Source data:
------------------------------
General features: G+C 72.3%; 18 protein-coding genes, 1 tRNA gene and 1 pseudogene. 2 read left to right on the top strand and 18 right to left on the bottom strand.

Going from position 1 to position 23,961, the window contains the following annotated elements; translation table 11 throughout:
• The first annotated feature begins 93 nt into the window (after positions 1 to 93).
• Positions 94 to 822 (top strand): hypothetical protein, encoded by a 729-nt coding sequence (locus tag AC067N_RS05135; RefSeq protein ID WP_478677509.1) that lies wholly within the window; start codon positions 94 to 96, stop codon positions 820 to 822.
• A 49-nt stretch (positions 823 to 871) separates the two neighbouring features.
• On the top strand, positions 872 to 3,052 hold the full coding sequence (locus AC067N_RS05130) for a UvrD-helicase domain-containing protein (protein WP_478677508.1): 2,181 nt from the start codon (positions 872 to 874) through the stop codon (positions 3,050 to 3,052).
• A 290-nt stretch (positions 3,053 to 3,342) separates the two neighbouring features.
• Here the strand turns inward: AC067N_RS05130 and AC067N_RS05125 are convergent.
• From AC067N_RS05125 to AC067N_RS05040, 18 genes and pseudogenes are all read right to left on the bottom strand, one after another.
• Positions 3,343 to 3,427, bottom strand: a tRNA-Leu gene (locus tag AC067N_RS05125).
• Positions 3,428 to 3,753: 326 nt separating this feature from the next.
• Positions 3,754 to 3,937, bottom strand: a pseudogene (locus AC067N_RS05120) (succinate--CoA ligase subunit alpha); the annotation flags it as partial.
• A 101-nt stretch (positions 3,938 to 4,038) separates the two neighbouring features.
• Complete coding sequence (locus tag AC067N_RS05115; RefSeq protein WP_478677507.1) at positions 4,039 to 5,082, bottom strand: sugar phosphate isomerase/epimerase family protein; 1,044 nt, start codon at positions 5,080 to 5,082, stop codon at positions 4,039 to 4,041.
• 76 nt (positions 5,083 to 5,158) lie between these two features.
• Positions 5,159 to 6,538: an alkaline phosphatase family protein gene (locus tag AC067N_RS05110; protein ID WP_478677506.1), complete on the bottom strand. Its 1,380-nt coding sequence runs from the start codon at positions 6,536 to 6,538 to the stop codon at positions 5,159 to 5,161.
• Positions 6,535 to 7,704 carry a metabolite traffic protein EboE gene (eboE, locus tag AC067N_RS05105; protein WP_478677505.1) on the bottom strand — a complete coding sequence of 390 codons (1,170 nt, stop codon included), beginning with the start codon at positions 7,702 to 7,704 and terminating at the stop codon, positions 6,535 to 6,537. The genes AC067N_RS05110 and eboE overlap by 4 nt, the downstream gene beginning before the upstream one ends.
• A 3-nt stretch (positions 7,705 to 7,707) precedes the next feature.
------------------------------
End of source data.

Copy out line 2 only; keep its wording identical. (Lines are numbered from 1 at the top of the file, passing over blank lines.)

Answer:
Going from position 1 to position 23,961, the window contains the following annotated elements; translation table 11 throughout: